What can you do if you're a nice country and you want to join the 21st century, but the students at your universities, normally the hottest market around, just aren't online? They can't afford it, and your government can't afford to help.
One thing you can do is listen to an entrepreneur who fled your country more than 20 years ago but who is now eager to come back and help the land that rejected him.
He may just have a crazy idea that makes sense: Package the students as a target market, develop an education portal on the Internet and eventually take it public or sell a stake to the highest bidder: Let marketers pay for the privilege of reaching the students.
That would solve a couple of problems, chief among them funding. Instead of paying to put the Internet on campus, the government could get investors to do so. Then, if the idea is successful, other countries might copy it--especially if the governing board includes successful, visible people from outside your own country.
That's the outline of an exciting new project in Argentina, where only 200,000 of the country's 10 million students are online.
The government went to the right source for advice--Argentine entrepreneur Martin Varsavsky, founder of Viatel Inc., Jazztel, Ya.com and EinsteinNet, four European telecom, information technology and Internet companies with multibillion-dollar valuations. He promised to help by rounding up qualified bidders and a credible board, while remaining uninvolved in the business side himself.
He also will donate $10 million as "start-up capital" for a government-owned company that will construct the educational portal.
Though the Madrid-based Varsavsky considers himself Argentine, he left after the military government of the time killed his cousin and threatened his family. Consider this project as some kind of reconciliation: rescue rather than revenge.
"Above all, what the Internet needs to grow is an educational system that reaches all corners of each country, and income distribution that allows most people to afford to be on the Web," Varsavsky says. That is his goal first for Argentina and then perhaps other countries.
Aside from Varsavsky's contribution, the company will own all the university system's own content--registration services, to sign students up for attendance and for specific classes and activities; course materials and readings--and beyond that the right to sponsor online communities and, of course, any other online offerings targeted at the students.
That should be compelling enough--more than what has supported many a hot initial public offering. The plan is for the company to go public next year or at least to sell a 20% chunk to some outside investor.
"The money raised will go to improve the portal to some extent, but most of it will go to wire schools, libraries and universities," says Varsavsky. "The systems used to connect students will not be PCs but more what we are doing at http://www.einsteinnet.de--namely thin clients where all the information is network-based so the government will not need to upgrade hardware all the time.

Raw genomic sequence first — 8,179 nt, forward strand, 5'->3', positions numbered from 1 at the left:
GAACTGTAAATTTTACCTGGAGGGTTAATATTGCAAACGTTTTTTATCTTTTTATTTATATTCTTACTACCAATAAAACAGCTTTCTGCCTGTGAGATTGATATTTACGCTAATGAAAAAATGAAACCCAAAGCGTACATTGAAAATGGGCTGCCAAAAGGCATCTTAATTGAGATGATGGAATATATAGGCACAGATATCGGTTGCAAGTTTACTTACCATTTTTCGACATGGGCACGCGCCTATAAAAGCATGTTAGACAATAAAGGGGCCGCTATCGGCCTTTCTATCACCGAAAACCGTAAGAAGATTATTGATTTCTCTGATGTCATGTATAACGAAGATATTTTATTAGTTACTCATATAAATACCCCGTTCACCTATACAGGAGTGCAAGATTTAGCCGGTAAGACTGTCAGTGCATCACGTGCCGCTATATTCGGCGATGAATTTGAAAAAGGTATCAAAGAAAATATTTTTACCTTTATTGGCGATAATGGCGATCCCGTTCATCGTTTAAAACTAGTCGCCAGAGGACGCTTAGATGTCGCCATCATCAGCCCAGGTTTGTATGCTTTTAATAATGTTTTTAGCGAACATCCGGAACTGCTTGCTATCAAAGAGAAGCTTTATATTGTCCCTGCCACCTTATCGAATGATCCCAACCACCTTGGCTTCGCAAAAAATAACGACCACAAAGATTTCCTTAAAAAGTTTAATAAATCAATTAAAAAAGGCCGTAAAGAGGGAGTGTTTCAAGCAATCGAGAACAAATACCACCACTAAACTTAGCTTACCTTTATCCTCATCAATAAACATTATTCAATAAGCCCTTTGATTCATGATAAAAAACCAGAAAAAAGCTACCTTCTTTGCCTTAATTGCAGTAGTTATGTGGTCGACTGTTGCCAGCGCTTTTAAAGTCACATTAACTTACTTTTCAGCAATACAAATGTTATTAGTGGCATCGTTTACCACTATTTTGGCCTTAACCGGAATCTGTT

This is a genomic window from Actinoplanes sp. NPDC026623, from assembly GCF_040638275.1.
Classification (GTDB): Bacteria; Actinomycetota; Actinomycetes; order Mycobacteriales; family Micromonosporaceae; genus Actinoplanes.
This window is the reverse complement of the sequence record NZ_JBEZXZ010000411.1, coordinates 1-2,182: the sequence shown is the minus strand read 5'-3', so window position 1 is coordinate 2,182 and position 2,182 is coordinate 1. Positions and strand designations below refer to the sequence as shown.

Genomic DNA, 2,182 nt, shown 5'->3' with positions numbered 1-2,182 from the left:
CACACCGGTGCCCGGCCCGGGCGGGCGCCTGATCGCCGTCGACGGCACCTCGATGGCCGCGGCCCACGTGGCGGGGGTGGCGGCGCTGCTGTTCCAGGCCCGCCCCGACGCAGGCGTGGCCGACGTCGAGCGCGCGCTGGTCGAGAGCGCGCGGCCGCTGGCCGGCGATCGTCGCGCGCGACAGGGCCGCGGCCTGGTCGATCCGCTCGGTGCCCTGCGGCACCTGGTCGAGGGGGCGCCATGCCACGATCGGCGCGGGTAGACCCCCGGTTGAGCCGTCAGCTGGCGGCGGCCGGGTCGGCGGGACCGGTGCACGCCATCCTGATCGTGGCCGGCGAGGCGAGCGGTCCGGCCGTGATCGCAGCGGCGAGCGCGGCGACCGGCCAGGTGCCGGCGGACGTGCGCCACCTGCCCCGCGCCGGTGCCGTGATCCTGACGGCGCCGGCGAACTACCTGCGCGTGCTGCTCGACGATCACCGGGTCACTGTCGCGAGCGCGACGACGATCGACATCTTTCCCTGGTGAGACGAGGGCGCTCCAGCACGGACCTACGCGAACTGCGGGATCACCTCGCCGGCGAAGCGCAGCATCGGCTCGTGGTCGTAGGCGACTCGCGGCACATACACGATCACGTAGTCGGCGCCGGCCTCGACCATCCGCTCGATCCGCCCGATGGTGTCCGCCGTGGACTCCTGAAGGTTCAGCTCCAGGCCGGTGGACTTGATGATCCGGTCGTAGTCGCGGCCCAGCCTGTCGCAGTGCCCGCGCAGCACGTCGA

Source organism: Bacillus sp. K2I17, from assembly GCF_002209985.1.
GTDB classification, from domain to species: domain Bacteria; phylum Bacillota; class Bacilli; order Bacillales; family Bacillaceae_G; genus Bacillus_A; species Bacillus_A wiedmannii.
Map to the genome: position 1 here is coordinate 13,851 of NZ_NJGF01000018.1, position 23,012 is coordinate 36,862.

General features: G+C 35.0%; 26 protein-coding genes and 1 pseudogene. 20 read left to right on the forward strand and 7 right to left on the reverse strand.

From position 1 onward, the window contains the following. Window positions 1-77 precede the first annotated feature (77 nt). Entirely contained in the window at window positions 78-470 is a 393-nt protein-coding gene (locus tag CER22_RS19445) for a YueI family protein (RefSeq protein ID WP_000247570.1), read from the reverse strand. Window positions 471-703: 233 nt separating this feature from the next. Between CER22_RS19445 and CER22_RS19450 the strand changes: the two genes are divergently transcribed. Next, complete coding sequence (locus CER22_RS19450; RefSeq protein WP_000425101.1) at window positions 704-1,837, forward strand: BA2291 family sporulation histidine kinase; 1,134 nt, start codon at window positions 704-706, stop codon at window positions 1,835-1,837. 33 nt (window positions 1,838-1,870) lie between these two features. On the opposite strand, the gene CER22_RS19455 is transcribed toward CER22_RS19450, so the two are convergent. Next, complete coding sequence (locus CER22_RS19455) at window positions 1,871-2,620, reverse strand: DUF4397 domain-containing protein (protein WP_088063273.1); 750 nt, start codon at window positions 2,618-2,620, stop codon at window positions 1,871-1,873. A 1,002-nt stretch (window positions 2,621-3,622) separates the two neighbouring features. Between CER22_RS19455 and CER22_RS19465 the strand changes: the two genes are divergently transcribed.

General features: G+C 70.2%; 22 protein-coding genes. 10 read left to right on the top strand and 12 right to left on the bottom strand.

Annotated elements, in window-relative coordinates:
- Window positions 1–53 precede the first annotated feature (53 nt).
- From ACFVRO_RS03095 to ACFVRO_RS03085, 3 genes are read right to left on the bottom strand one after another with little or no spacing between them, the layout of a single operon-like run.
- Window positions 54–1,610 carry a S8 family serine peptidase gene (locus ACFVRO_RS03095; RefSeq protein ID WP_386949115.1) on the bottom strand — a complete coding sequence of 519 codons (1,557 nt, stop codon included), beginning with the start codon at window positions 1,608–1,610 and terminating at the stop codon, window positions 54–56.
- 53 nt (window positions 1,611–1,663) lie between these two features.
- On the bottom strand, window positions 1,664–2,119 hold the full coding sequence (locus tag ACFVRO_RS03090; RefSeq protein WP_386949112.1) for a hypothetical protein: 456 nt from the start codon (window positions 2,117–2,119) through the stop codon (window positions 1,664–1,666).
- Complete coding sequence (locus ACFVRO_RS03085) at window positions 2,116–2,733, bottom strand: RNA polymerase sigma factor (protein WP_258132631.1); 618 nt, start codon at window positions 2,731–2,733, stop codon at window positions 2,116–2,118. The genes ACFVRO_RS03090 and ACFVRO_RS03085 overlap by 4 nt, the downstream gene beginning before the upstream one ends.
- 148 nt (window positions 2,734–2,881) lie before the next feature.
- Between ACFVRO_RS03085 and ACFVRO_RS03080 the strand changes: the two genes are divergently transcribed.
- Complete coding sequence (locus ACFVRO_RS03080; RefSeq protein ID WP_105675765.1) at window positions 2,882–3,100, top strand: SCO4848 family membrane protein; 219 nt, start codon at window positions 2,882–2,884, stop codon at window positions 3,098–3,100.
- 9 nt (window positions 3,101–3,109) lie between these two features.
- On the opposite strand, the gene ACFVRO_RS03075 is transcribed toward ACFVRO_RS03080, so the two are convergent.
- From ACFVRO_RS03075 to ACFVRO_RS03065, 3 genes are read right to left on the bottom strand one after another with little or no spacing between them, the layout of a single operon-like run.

"If we are successful, my $10 million, combined with my know-how to build companies, combined with the resources of the Ministry of Education, will create $5 billion to $10 billion in value to be used to improve education."
That assumes a valuation of $500 to $1,000 per user, as opposed to, say, Terra (the offshoot of Spain's Telefonica), which is trading at $24,000 per user. Commercial partners could be expected to apply a substantial discount to any company controlled by a government, however well-meaning. On the other hand, well-educated students, especially as they graduate and get jobs, are an enticing market.
Will the scheme be successful? It should be if the government can keep a light hand and let the company follow its own destiny. The freer the company is, the more it should be worth to investors.
Meanwhile, says Varsavsky, his aim is to make the project a success so it can be replicated in other countries.
"At first," he says, "I thought this should be a worldwide initiative, but it's too easy to kill off something that ambitious with early criticism."
Instead, success in Argentina will prove the concept; failure--or flaws--will lead to better projects in other countries.
Esther Dyson edits the popular technology newsletter Release 1.0 and is the author of the best-selling book "Release 2.0." She is also chairwoman of ICANN, the Internet Corp. for Assigned Names and Numbers. Questions and comments should be directed to Esther Dyson at firstname.lastname@example.org.